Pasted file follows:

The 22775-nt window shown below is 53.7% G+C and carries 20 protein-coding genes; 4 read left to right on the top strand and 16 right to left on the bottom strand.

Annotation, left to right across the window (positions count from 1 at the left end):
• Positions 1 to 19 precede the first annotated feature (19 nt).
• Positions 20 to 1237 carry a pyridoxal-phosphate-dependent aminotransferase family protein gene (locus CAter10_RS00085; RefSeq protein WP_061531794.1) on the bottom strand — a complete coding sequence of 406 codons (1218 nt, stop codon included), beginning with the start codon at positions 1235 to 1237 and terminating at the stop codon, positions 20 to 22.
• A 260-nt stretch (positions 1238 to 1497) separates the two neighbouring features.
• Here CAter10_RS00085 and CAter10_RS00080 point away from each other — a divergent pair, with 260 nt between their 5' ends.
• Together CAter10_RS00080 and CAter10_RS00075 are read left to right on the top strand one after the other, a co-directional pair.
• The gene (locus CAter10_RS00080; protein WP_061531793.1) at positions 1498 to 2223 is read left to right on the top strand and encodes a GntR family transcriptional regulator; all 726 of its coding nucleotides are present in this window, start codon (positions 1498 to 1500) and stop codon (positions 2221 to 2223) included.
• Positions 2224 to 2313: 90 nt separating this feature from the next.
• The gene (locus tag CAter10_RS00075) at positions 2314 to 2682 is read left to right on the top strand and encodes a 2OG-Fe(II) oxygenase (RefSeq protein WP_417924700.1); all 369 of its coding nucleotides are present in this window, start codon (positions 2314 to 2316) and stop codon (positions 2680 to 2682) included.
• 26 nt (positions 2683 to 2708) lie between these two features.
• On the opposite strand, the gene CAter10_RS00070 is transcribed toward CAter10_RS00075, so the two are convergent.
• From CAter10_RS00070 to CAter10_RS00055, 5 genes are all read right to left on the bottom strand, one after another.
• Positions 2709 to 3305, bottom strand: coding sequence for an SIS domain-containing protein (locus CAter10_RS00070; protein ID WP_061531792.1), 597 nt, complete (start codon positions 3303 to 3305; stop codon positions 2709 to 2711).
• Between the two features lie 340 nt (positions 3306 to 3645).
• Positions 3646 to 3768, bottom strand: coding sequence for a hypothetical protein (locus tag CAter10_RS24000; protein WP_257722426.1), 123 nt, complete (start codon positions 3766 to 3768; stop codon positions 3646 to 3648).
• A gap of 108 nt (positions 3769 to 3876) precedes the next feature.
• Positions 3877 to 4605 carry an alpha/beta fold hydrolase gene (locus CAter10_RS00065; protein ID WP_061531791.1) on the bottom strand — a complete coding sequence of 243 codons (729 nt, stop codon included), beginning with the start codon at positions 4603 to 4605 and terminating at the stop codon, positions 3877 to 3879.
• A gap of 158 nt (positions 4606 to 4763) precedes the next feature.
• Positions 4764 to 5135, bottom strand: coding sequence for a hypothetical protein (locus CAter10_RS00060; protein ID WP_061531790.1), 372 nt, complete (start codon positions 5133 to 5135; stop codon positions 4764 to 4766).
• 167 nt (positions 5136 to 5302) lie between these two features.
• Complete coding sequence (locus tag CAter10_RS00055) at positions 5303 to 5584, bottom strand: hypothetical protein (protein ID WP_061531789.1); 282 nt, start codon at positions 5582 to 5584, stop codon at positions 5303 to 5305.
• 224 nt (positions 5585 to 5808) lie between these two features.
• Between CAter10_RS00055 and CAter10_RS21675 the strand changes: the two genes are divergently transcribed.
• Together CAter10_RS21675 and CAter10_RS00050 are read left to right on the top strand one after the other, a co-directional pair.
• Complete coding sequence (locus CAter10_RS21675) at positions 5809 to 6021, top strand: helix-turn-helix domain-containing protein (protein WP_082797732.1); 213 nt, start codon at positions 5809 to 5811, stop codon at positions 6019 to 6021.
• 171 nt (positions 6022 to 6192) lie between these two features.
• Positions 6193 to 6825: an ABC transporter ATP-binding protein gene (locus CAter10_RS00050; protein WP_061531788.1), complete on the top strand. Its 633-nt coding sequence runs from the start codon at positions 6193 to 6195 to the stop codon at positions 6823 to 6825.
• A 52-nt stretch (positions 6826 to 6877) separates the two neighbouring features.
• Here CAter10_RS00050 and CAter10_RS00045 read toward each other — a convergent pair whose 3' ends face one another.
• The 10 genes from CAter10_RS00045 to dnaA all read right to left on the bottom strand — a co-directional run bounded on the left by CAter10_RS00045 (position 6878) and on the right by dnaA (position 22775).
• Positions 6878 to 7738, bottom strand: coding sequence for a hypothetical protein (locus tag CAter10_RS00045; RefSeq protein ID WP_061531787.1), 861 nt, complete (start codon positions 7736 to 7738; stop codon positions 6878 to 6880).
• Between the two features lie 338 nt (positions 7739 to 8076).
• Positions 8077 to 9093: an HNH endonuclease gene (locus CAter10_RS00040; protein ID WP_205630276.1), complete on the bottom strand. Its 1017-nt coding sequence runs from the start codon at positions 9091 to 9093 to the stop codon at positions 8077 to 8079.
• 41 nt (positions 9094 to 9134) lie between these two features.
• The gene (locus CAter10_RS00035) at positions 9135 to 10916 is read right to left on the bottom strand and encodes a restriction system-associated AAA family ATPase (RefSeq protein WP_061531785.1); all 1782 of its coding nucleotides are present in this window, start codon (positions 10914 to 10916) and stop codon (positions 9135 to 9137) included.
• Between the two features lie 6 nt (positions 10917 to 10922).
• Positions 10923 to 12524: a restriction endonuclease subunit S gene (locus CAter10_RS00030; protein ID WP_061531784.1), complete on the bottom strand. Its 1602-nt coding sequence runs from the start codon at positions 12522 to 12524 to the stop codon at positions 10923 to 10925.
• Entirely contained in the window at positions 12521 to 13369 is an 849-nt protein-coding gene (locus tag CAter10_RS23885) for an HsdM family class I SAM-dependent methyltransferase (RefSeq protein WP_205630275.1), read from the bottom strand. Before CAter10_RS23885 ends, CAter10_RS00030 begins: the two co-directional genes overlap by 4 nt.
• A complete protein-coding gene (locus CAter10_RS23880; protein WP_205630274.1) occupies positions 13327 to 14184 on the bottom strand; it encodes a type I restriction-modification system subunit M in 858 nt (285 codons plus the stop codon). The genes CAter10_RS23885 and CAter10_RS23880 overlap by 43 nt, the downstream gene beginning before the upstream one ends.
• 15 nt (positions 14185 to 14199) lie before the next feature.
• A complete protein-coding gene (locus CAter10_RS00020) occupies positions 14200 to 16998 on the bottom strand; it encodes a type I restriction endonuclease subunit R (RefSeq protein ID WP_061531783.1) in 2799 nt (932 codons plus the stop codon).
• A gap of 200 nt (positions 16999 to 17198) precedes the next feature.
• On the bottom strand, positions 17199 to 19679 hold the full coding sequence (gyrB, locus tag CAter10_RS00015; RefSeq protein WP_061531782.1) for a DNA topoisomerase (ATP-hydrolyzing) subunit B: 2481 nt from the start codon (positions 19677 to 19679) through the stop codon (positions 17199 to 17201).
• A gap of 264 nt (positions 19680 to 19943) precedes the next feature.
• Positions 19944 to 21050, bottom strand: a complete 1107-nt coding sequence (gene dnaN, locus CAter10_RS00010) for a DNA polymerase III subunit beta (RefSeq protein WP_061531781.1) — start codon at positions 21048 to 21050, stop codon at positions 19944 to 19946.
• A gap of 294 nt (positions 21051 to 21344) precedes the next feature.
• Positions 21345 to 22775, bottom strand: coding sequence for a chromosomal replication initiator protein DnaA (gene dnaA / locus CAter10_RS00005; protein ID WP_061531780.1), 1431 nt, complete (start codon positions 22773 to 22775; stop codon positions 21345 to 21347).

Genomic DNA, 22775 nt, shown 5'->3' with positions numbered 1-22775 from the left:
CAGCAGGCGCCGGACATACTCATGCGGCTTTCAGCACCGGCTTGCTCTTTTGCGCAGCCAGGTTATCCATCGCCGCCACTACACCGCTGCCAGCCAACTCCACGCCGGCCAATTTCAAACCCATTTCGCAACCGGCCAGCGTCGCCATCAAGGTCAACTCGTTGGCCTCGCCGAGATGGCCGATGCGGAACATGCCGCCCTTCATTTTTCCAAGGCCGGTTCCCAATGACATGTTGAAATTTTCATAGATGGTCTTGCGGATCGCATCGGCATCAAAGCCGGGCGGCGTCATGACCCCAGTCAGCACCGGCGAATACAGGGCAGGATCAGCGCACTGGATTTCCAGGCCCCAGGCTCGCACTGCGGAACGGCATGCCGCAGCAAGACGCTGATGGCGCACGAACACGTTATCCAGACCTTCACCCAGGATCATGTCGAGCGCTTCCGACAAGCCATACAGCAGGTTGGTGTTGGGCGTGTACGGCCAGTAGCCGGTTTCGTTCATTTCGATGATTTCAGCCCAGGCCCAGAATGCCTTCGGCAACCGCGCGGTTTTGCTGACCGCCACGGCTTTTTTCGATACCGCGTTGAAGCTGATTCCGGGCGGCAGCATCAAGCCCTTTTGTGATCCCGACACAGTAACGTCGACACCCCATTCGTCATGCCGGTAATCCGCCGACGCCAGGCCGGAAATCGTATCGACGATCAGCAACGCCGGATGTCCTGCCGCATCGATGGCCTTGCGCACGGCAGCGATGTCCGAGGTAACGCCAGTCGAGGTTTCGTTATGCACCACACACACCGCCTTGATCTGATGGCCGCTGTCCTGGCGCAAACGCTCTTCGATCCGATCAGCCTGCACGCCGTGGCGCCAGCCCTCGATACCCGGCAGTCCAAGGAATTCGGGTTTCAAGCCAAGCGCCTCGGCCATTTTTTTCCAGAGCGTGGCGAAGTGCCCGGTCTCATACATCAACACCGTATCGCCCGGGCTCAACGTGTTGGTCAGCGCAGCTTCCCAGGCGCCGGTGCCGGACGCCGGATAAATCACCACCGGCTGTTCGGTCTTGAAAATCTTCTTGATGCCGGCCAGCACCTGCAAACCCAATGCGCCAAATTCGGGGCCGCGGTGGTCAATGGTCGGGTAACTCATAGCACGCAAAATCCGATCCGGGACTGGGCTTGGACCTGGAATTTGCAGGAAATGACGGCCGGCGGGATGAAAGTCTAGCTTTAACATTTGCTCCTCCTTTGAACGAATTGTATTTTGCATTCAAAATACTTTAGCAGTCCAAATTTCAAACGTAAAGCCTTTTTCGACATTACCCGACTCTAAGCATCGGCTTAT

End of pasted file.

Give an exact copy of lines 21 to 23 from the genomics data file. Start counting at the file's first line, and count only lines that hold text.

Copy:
• 167 nt (positions 5136 to 5302) lie between these two features.
• Complete coding sequence (locus tag CAter10_RS00055) at positions 5303 to 5584, bottom strand: hypothetical protein (protein ID WP_061531789.1); 282 nt, start codon at positions 5582 to 5584, stop codon at positions 5303 to 5305.
• 224 nt (positions 5585 to 5808) lie between these two features.